“We've lived here for 6 years but have never neglected the issues of home,” explains singer Chachy. “This video is our open letter to the United States. We really put a lot of work into this to ensure the message is very loud and very clear.”
Sydney’s music community is rallying to get behind much-loved rocker Spencer P Jones in an hour of need.
Spencer is battling serious illness and fund-raisers have been popping up all over Australia. Sydney is responding with its own show, The Axeman’s Benefit, on Friday, June 24 at The Factory Theatre in Marrickville.
Died Pretty is headlining a heavyweight bill which will include Spencer’s old band The Johnnys (with guest vocalists), the Hoodoo Gurus (playing a mini-set), home-grown garage up-starts Straight Arrows and psych-punk veterans Young Docteurs. The Johnnys will close the night.
The killer line-up will be augmented by a bevy of guest musicians including Jim Moginie (Midnight Oil), Simon Day (Ratcat), Jack Ladder, Murray Cook, MC Anthony Morgan, Jason Walker, Peter Fenton (Crow) and Kane Dyson (Spurs For Jesus.) FBi’s Jack Shit will be lending his DJ talents.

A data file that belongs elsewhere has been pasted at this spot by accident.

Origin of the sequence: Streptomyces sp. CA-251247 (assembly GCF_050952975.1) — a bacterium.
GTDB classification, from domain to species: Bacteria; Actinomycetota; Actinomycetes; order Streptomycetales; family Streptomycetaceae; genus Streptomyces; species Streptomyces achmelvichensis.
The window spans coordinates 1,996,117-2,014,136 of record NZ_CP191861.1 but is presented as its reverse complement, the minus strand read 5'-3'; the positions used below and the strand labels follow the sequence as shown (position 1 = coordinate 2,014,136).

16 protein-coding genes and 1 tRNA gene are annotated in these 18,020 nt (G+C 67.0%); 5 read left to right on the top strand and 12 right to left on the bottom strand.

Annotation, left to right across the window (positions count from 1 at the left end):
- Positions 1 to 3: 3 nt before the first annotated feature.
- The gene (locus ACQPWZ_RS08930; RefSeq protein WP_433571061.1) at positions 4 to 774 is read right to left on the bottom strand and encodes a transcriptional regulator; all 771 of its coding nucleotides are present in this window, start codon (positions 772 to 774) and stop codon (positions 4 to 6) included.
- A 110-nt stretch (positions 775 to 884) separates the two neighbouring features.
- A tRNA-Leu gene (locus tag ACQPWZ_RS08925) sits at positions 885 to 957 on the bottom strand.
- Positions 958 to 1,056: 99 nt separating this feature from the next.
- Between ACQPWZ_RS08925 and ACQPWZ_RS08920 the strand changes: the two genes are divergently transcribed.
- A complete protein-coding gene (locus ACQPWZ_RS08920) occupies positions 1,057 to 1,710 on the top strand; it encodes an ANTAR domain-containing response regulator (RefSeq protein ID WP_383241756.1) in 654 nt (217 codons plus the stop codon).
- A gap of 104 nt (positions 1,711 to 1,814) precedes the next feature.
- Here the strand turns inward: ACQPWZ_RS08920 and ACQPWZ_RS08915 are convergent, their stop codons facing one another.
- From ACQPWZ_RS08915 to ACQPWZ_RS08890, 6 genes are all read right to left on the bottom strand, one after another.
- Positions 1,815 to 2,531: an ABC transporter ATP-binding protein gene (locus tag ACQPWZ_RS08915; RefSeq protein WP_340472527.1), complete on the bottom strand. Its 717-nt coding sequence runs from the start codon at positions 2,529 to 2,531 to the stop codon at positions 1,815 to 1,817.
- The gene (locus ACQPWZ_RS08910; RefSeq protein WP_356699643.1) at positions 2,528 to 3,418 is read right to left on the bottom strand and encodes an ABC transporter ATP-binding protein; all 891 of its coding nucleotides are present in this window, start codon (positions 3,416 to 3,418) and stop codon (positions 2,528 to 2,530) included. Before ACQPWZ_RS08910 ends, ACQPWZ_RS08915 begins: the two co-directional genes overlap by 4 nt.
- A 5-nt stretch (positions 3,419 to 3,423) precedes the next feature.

All of the acts have played alongside or recorded with Spencer in some capacity. Died Pretty is fresh from a summer of sold-out A Day On The Green and club shows and is re-convening especially for Spencer.
Although his career has been mainly under the mainstream music radar, Spencer P Jones has been a tremendously influential figure in Australia.
Arriving in Australia from New Zealand in 1976, Spencer came to prominence with hard-drinking cowpunks the Johnnys and then inner-Sydney swamp supergroup the Beasts of Bourbon, he’s also played with the Gun Club, Renee Geyer, Chris Bailey, Rowland S Howard, Nick Cave and Paul Kelly.
In recent years he’s been recording and playing with his own solo bands as well as members of The Scientists and The Drones.
Tickets for The Axeman’s Benefit went on sale last night and are here. A substantial number have gone already so don't delay.